Sunday, April 17, 2011

Toward a "Subprime" Reset Chart for Canada

During the U.S. housing downturn the subprime reset chart was a much referenced tool for scoping out the future pain of overburdened homeowners. See example.

Canada badly lacks one of these. It also lacks a definition for "subprime". If there's one thing I love, it's a wide open field. The blank page is my favorite canvas.

But enough about me. Let's take a stab at a subprime reset chart.
Canadian "Subprime" Reset Chart - 35 and 40 year amortization renewals

I started with the CAAMP Surveys. These provide some nice information, such as: what percent of mortgages had activity, what percent were new originations, refinances and renewals. What percent were 35 year and 40 year amortizations. BUT (big caveat) this is survey data, not reality. For example, from what I can suss out, if you estimate the total mortgage debt based on the surveys you'll fall about 200 billion short of reality. But this kind of error means we're safe making some estimates from the surveys as they apparently underestimate mortgage debt.

I then turned to the Canadian Bankers Association Total Mortgages in Arrears to determine what basis to use for the percents from the CAAMP surveys.

Problem 1, CAAMP did not have lines on their survey in 2006 for 35 and 40 year amortizations (understandably, as who in the world would have imagined that). Also the survey was compiled before the change in insurance offerings, in any event. So I would have to guess at the numbers and I decided for this version to just leave it off. (More on how this might be estimated later.)

Problem 2, I don't know how many mortgages were closed/finalized each year. So the basis for the mortgage origination is simply the increase in the total number of mortgages from January to January when in theory some 1/25-1/30 of them were actually discharged that year and were replaced with new mortgages in the tally. (I decided this was minor given the other estimates going on.) But it might be causing a significant underestimation of the totals on the chart. Version 2.0 will make an attempt to address this.

Problem 3, I don't know whether the distribution of terms (1 year vs. 5 year vs. 7 year) is consistent across amortization schedules. I assumed it was. The percents used are:  1yr: 9%, 2yr: 5%, 3yr: 10%, 4yr: 5%, 5yr: 62%, 6yr: 4%, 7yr: 3%, 10yr: 2%.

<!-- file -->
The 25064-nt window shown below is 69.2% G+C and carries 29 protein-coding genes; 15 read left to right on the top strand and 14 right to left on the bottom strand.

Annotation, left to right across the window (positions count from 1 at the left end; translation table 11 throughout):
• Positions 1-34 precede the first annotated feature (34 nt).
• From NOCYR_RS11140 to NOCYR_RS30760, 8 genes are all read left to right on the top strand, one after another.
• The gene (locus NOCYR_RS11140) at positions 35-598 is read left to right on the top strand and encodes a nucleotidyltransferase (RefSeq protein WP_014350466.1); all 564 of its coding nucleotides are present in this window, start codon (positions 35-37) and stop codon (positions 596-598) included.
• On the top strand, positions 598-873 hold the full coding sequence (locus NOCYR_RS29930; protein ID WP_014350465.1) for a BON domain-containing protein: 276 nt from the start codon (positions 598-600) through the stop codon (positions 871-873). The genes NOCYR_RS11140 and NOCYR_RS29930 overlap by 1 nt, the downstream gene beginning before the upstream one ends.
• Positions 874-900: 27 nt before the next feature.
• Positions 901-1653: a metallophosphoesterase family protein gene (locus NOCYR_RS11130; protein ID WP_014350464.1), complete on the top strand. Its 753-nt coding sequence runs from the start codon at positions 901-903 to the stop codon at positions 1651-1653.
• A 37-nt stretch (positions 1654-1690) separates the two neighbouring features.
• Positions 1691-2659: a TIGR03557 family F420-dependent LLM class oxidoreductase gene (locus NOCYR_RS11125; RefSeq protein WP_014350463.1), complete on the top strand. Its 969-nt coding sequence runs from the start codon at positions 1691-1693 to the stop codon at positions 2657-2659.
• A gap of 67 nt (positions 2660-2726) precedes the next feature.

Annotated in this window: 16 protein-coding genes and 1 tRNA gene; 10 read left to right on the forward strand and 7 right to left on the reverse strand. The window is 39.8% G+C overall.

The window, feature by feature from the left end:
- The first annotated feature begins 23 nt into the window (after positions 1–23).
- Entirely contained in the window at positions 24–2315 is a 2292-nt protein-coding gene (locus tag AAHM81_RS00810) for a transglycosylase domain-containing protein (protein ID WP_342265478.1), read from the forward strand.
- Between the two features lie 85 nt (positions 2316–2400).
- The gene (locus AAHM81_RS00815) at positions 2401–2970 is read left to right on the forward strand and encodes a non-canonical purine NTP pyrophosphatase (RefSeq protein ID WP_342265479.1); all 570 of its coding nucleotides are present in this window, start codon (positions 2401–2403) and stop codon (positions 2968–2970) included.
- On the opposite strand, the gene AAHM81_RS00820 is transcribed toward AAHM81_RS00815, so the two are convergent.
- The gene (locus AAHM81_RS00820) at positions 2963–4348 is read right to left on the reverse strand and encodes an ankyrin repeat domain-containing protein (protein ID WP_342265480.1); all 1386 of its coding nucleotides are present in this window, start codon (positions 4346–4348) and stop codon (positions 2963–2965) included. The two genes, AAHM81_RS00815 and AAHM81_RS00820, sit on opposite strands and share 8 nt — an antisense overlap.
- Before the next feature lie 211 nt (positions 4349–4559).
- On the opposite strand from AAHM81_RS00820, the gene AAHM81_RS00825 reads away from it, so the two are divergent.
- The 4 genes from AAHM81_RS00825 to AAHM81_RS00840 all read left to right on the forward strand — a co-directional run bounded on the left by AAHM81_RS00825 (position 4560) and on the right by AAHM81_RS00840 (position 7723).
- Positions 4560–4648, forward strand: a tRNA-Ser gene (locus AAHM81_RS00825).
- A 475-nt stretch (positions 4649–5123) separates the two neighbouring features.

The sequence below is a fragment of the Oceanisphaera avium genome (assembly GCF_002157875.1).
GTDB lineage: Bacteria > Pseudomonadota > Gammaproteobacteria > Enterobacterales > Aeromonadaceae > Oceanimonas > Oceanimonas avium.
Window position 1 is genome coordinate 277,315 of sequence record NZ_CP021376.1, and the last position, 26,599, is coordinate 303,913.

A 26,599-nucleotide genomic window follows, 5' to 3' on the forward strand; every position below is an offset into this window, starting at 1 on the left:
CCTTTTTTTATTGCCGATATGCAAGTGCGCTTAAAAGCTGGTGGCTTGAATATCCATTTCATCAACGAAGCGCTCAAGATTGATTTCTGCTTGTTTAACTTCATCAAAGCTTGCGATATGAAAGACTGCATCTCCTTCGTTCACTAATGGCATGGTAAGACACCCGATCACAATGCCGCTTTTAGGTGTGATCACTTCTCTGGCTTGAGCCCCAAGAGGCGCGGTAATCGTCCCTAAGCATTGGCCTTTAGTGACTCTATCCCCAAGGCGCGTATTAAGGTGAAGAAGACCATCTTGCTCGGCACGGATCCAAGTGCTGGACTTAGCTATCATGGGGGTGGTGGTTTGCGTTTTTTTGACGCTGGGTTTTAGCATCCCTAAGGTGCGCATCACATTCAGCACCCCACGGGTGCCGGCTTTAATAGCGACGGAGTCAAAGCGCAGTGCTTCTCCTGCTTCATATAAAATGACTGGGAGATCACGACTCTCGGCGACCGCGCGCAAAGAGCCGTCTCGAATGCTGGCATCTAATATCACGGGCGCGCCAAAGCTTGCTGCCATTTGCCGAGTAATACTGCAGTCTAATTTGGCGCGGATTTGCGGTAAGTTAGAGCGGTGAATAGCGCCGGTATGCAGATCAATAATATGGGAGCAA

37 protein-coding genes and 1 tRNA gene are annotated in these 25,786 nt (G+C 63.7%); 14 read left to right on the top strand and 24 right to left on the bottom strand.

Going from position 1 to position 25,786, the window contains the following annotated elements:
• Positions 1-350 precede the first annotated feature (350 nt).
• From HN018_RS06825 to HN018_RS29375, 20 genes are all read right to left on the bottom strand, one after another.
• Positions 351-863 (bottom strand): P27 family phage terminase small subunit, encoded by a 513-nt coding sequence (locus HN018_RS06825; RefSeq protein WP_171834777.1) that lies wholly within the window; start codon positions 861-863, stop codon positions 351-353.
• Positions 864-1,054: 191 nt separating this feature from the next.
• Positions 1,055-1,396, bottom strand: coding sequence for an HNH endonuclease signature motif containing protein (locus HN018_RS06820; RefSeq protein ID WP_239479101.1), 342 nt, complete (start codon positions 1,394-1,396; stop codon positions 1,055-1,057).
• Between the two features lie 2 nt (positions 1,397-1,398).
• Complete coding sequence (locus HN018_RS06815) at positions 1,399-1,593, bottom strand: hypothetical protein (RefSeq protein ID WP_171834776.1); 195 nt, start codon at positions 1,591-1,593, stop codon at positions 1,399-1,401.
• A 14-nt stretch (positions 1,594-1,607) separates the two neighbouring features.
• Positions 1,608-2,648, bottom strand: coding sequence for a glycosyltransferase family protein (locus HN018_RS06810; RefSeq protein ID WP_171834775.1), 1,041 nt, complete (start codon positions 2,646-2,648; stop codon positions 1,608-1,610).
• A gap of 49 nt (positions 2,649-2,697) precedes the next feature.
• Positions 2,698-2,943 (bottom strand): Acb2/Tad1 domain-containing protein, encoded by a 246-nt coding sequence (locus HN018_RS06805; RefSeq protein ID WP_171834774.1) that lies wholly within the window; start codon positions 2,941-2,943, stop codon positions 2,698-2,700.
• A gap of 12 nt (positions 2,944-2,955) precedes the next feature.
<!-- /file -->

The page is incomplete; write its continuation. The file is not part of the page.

Problem 1 Redux, Even though 35 and 40 year options was missing from the survey in 2006, some % (30% or so) have already been "reset" and are included in that more recent year's survey, so not all are missing.

Problem 4, The biggest estimation in this chart is the number of mortgages refinanced is computed from the CAAMP survey ratio of refinances to new originations multiplied against CBA reported total additional mortgages (computation as described in Problem 2).

What is "subprime"?

"Subprime" here has been defined here as any mortgage in excess of 30 years amortization. Why? Because anyone in a 35 or 40 year amortized mortgage is paying so little principal that to a first order approximation they are in an interest-only mortgage, and come reset time, it is definitely going to feel like an interest-only mortgage, depending on interest rates. Amortizations this long would not generally be considered the bastion of budget-wise households with a lot of extra monthly cash to spare, it strongly implies households that are stretching to meet affordability requirements. I'm sure some of these mortgages were issued to households who are highly responsible with their payments, are living well below their means, and just want payment flexibility, and 10 months out of 12 are actually making payments as if the mortgages are 15 year amortizations, but I'm willing to bet they are a small minority.


After making the estimates I went back to the CAAMP survey for 2010 and looked at the total percentage of renewals that year for 35 year and 40 year amortization mortgages. My estimates were 2% and .5% for 35 and 40 year respectively. The CAAMP survey indicated 5% and 3% respectively. Part of that shortfall in the chart are the missing data from 2006, part is possibly underestimation caused by using the survey data, as well as failing to take annual mortgage discharges into account. But, given that the numbers in the chart are lower than the only thing I could find to validate, I don't believe the chart is overestimating the situation. But the chart is still just that, an estimation.

This shortfall from the renewal numbers could be used to estimate 2006's 35 and 40 year amortization originations in a second version of the chart.

In Conclusion
Yes, this chart has flaws, but there isn't any other. If anything, I hope publishing a chart based on insufficient data will spur CMHC to issue an official one. This data should be public.